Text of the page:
Saturday, May 24, 2008

Learning to Walk In Freedom

I learned how to walk this week.

I now have a greater respect for the huge developmental stage toddlers must conquer.

It was seven weeks to the day from the time I completely rotated my ankle, snapping two leg bones and two ligaments, to the time I was able to walk, albeit haltingly and jerkily, without any support from crutches. How opposite were these two experiences in after-school athletics! But in these seven weeks, I've had much time to think. Paul's admonition about the body of Christ in I Corinthians has a lot more meaning now. And my understanding and appreciation of God as Creator and Healer has increased greatly.

When I first discovered that I could put weight on my leg and move it without supporting myself with crutches, I was ecstatic. Seriously, I don't remember being that happy in a long time. I was not most excited that I could use my leg again, but that my hands were free. My hands were no longer required to support my weight on sticks to balance and to propel my movement. I could use my hands again!

For the better part of two days, my movement didn't really resemble walking as one would normally think of it. It was a lot more like briefly putting pressure on my bad leg, swinging my good leg out in front, and jerking the rest of my body to catch up with my good leg. Added to this was the boot protecting my bad leg, which was a good deal longer than my foot and quite a bit heavier than what I was used to with the cast. Loving and accurate words used to describe this condition included "jerky," "klutz," and "freak." However, I couldn't care less what I looked like. I could walk and use my hands!

During this process, I thought of the concept GK Chesterton explains in his book Orthodoxy.
The heart must be fixed on the right thing: the moment we have a fixed heart we have a free hand.

Meaning, if we have a fixed heart, if God has control of my life, if I know I belong to Him and I have no life outside of Him, then I have a free hand. I can do whatever I will (remembering, however, that though all things are permissible, not all are beneficial). I am no longer bound to the Law. My hand is free; it does not need to worry about the expectations or judgments or approval of any except Him on Whom my heart is fixed.

In order to have a free hand, I must change my walk. To have a free hand, I must lose the crutches that kept me tied to a specific pattern of thought and motion. To have a free hand, I must recklessly abandon the path of this world and change my walk to follow and be with Jesus Christ.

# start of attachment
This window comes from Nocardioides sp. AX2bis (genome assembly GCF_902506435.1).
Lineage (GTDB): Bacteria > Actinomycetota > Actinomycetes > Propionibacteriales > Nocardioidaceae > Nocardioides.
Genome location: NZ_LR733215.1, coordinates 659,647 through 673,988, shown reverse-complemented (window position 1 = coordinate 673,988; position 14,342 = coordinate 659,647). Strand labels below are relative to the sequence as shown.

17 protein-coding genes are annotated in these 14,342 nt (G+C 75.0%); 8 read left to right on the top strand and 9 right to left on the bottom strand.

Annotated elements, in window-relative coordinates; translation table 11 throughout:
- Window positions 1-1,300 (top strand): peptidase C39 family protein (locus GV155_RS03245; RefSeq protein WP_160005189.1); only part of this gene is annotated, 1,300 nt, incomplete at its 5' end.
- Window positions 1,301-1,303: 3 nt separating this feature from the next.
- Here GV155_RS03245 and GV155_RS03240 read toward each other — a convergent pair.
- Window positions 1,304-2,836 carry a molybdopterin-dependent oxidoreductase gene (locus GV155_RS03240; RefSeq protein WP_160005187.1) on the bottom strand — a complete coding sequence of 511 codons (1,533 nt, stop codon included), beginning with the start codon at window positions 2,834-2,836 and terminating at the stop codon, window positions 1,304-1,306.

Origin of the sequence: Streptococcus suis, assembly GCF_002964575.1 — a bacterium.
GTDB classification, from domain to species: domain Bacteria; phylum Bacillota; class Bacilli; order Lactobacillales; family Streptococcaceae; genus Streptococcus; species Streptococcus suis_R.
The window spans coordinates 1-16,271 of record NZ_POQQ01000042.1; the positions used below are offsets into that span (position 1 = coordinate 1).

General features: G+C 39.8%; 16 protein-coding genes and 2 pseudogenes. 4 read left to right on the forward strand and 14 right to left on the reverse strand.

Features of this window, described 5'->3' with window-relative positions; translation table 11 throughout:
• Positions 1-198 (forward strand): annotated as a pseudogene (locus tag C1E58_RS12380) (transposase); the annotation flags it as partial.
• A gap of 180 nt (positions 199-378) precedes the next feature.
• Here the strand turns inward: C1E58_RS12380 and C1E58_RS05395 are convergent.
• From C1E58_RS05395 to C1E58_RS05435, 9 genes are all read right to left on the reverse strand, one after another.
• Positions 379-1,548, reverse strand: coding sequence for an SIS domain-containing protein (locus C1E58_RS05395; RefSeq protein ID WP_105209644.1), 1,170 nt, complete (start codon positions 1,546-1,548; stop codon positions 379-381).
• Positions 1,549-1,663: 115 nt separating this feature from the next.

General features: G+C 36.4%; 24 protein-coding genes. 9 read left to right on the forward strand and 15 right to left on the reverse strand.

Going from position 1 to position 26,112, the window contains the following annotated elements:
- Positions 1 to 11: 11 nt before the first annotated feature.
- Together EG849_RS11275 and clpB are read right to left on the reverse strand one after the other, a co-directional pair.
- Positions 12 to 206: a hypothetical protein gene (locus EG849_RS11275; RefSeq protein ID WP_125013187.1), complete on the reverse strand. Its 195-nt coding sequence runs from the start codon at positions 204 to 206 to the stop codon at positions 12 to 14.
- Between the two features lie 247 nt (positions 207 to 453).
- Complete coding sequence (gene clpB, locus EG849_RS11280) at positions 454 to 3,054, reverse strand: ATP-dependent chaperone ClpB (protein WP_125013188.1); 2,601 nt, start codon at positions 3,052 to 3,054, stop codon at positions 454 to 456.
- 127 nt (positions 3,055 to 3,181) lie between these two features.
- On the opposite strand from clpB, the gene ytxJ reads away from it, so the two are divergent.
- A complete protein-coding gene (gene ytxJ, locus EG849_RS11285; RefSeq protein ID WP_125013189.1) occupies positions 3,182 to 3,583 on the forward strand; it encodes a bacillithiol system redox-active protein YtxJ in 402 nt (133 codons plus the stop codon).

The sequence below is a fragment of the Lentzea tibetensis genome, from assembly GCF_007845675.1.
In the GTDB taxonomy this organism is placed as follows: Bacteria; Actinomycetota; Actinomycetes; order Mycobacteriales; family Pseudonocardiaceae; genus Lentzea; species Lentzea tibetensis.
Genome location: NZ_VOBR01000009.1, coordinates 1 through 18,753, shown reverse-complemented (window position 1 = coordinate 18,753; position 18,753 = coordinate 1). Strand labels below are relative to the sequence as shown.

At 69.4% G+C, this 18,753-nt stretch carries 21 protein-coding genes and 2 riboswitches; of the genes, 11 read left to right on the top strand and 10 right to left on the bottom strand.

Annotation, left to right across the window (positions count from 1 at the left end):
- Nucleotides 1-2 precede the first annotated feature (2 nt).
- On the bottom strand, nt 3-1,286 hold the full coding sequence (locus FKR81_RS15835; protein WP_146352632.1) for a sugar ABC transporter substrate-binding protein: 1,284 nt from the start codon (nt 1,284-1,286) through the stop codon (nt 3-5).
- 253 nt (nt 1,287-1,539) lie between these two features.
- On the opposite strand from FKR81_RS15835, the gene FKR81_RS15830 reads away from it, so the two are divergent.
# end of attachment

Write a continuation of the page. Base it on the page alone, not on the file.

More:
At first, walking, any movement, is a chore. Will power, as much as muscle, jerks my body forward. Yet as I continue walking with Christ, I gain strength. I regain muscle and use of ligaments and achieve greater mobility. I learn to walk better, with more efficiency, so that to walk is not such a burden. Walking becomes a smoother process. It becomes an even greater joy.

Side note: To me, having a 'smoother walk' does not mean less struggle or fewer problems. It means that I am more able to follow Jesus and seek Him. The strength I have gained through walking with Him thus far gives me confidence for what is to come. I don't know what the situation will be, or how things will turn out, but I have complete trust in the character of my God as I walk with Him through the struggle.

May I fix my heart that my hand may be free and my walk may be closer to that of Jesus.

Monday, May 5, 2008

Life in my Bubble

I was sitting here mad and frustrated until God used this tiny prick called conviction to pop my bubble. (I know the bubble thing is kind of cliche around here, but I think it captures the heart of what I'm getting at pretty well.)

Round these here parts, football is pretty durn big. It's a Texas thing. Annual rivalries are pretty fierce. This year was going to be my first year to participate in an annual game and I've been looking forward to this for about exaggeration. Then I broke my leg. So for The Game, I was sidelined on crutches. I yelled, cheered, stood and followed the play the whole game, and got mad and frustrated when we lost a close game. I wasn't mad so much that we lost because we didn't execute when we should have; there are consequences for not practicing. But what really ticked me off is that the other team had promised that they would play dirty even as we said we wouldn't. In the days leading up to the game, they alternately trashed us and blamed us for being too intense - ruining the fun of the game. We didn't play perfect, but we did not intentionally rip shirts and grab throats in the name of flag football.

So I'm sitting here going, "God, I'm really not mad about the score; I'm mad about the injustice of them not playing right and bragging about it." I sat still for a minute, then the conviction muscled its way through my self-absorption and anger.


Yeah, they could have played a cleaner game and been better sports about the whole thing. Yeah, they messed up. But if I'm getting mad about the injustice of a single football game, my priorities and convictions are way out of whack.

Injustice? Slavery is injustice. Robbing the widowed and orphaned is injustice. The sex trade is injustice. Little kids forced to make firecrackers at the risk of getting blown up just so they can eat scraps is injustice. Abortion is injustice. Sharia law is injustice. Starvation of third world countries is injustice. Football? Not so much.

Sometimes I feel I'm drowning in my own shallowness.

God, transform my mind. Give me eyes to see and a heart to feel the things you do. Give me passion for the things that really matter.